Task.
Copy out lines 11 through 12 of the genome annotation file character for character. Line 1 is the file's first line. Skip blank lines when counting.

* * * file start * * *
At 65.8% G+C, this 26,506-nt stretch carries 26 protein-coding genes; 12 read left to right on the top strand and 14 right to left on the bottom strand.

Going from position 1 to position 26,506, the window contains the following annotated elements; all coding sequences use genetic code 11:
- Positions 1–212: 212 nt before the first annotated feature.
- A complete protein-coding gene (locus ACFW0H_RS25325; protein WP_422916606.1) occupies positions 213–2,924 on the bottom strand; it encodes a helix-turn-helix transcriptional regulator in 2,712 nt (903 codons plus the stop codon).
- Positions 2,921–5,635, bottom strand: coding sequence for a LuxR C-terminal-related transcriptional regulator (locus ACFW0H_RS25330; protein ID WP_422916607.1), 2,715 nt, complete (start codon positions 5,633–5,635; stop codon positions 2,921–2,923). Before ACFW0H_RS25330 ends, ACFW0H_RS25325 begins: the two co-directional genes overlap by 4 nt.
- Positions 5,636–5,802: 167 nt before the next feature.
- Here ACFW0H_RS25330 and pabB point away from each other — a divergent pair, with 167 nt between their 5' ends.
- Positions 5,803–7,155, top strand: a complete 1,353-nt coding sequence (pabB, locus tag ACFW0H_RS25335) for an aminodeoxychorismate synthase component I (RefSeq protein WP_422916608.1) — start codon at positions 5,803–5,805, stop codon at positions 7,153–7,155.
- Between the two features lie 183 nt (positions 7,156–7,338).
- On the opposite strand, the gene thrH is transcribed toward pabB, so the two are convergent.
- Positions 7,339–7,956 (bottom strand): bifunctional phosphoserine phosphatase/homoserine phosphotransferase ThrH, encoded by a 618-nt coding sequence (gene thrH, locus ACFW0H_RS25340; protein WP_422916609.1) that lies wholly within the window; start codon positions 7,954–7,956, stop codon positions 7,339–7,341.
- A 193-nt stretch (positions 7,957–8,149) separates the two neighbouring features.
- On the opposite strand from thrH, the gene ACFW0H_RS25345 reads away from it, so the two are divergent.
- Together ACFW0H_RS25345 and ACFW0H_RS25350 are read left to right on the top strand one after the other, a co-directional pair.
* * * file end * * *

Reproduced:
- Positions 7,339–7,956 (bottom strand): bifunctional phosphoserine phosphatase/homoserine phosphotransferase ThrH, encoded by a 618-nt coding sequence (gene thrH, locus ACFW0H_RS25340; protein WP_422916609.1) that lies wholly within the window; start codon positions 7,954–7,956, stop codon positions 7,339–7,341.
- A 193-nt stretch (positions 7,957–8,149) separates the two neighbouring features.